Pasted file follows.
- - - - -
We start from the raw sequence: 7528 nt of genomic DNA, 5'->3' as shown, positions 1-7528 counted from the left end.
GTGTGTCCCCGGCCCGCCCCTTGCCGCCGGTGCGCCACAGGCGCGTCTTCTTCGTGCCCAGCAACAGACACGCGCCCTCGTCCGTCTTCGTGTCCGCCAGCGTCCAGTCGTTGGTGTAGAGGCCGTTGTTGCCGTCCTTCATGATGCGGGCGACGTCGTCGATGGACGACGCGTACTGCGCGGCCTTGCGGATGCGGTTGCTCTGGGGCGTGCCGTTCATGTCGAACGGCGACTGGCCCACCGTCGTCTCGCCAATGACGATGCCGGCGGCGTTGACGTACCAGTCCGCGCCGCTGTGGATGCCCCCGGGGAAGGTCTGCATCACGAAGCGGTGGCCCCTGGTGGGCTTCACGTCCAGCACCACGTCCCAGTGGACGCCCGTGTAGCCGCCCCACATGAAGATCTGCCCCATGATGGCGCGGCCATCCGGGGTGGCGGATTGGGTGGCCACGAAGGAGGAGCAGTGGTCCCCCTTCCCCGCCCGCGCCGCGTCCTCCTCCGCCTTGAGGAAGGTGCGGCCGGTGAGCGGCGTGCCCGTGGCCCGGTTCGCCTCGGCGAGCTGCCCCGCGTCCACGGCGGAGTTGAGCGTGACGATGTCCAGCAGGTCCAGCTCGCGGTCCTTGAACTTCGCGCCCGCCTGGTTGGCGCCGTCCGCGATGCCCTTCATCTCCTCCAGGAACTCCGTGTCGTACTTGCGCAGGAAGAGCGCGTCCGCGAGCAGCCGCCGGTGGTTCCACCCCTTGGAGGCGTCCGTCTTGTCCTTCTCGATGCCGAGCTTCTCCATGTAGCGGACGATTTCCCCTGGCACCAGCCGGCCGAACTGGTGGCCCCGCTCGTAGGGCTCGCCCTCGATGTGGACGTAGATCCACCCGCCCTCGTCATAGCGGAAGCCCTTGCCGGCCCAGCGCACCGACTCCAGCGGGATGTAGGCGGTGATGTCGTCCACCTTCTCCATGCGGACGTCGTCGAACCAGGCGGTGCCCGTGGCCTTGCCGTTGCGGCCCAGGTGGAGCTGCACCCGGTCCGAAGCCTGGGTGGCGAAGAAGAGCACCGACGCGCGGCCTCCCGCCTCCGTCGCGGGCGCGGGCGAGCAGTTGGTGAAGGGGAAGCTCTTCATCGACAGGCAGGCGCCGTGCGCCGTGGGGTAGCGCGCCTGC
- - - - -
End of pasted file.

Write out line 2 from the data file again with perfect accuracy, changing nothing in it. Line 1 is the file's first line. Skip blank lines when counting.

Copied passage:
GTGTGTCCCCGGCCCGCCCCTTGCCGCCGGTGCGCCACAGGCGCGTCTTCTTCGTGCCCAGCAACAGACACGCGCCCTCGTCCGTCTTCGTGTCCGCCAGCGTCCAGTCGTTGGTGTAGAGGCCGTTGTTGCCGTCCTTCATGATGCGGGCGACGTCGTCGATGGACGACGCGTACTGCGCGGCCTTGCGGATGCGGTTGCTCTGGGGCGTGCCGTTCATGTCGAACGGCGACTGGCCCACCGTCGTCTCGCCAATGACGATGCCGGCGGCGTTGACGTACCAGTCCGCGCCGCTGTGGATGCCCCCGGGGAAGGTCTGCATCACGAAGCGGTGGCCCCTGGTGGGCTTCACGTCCAGCACCACGTCCCAGTGGACGCCCGTGTAGCCGCCCCACATGAAGATCTGCCCCATGATGGCGCGGCCATCCGGGGTGGCGGATTGGGTGGCCACGAAGGAGGAGCAGTGGTCCCCCTTCCCCGCCCGCGCCGCGTCCTCCTCCGCCTTGAGGAAGGTGCGGCCGGTGAGCGGCGTGCCCGTGGCCCGGTTCGCCTCGGCGAGCTGCCCCGCGTCCACGGCGGAGTTGAGCGTGACGATGTCCAGCAGGTCCAGCTCGCGGTCCTTGAACTTCGCGCCCGCCTGGTTGGCGCCGTCCGCGATGCCCTTCATCTCCTCCAGGAACTCCGTGTCGTACTTGCGCAGGAAGAGCGCGTCCGCGAGCAGCCGCCGGTGGTTCCACCCCTTGGAGGCGTCCGTCTTGTCCTTCTCGATGCCGAGCTTCTCCATGTAGCGGACGATTTCCCCTGGCACCAGCCGGCCGAACTGGTGGCCCCGCTCGTAGGGCTCGCCCTCGATGTGGACGTAGATCCACCCGCCCTCGTCATAGCGGAAGCCCTTGCCGGCCCAGCGCACCGACTCCAGCGGGATGTAGGCGGTGATGTCGTCCACCTTCTCCATGCGGACGTCGTCGAACCAGGCGGTGCCCGTGGCCTTGCCGTTGCGGCCCAGGTGGAGCTGCACCCGGTCCGAAGCCTGGGTGGCGAAGAAGAGCACCGACGCGCGGCCTCCCGCCTCCGTCGCGGGCGCGGGCGAGCAGTTGGTGAAGGGGAAGCTCTTCATCGACAGGCAGGCGCCGTGCGCCGTGGGGTAGCGCGCCTGC